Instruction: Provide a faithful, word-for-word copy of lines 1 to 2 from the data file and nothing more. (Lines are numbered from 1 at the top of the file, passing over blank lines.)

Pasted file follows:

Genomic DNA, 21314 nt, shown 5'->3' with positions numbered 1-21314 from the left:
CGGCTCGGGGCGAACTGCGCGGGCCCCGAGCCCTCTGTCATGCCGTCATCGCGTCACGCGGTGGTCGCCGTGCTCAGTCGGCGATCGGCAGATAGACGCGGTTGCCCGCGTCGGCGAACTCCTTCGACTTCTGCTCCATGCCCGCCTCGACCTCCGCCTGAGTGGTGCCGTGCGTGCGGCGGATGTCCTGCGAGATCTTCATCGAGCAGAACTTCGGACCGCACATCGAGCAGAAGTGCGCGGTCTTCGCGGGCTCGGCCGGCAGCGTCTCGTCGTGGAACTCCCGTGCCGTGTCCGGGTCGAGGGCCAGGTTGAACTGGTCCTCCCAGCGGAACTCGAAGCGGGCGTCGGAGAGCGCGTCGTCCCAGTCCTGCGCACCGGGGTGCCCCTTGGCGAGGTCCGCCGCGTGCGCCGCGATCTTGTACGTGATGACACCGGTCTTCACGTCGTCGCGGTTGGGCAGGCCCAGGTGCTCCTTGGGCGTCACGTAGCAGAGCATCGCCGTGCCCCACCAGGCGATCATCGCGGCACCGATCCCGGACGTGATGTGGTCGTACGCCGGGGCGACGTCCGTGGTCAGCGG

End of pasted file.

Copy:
Genomic DNA, 21314 nt, shown 5'->3' with positions numbered 1-21314 from the left:
CGGCTCGGGGCGAACTGCGCGGGCCCCGAGCCCTCTGTCATGCCGTCATCGCGTCACGCGGTGGTCGCCGTGCTCAGTCGGCGATCGGCAGATAGACGCGGTTGCCCGCGTCGGCGAACTCCTTCGACTTCTGCTCCATGCCCGCCTCGACCTCCGCCTGAGTGGTGCCGTGCGTGCGGCGGATGTCCTGCGAGATCTTCATCGAGCAGAACTTCGGACCGCACATCGAGCAGAAGTGCGCGGTCTTCGCGGGCTCGGCCGGCAGCGTCTCGTCGTGGAACTCCCGTGCCGTGTCCGGGTCGAGGGCCAGGTTGAACTGGTCCTCCCAGCGGAACTCGAAGCGGGCGTCGGAGAGCGCGTCGTCCCAGTCCTGCGCACCGGGGTGCCCCTTGGCGAGGTCCGCCGCGTGCGCCGCGATCTTGTACGTGATGACACCGGTCTTCACGTCGTCGCGGTTGGGCAGGCCCAGGTGCTCCTTGGGCGTCACGTAGCAGAGCATCGCCGTGCCCCACCAGGCGATCATCGCGGCACCGATCCCGGACGTGATGTGGTCGTACGCCGGGGCGACGTCCGTGGTCAGCGG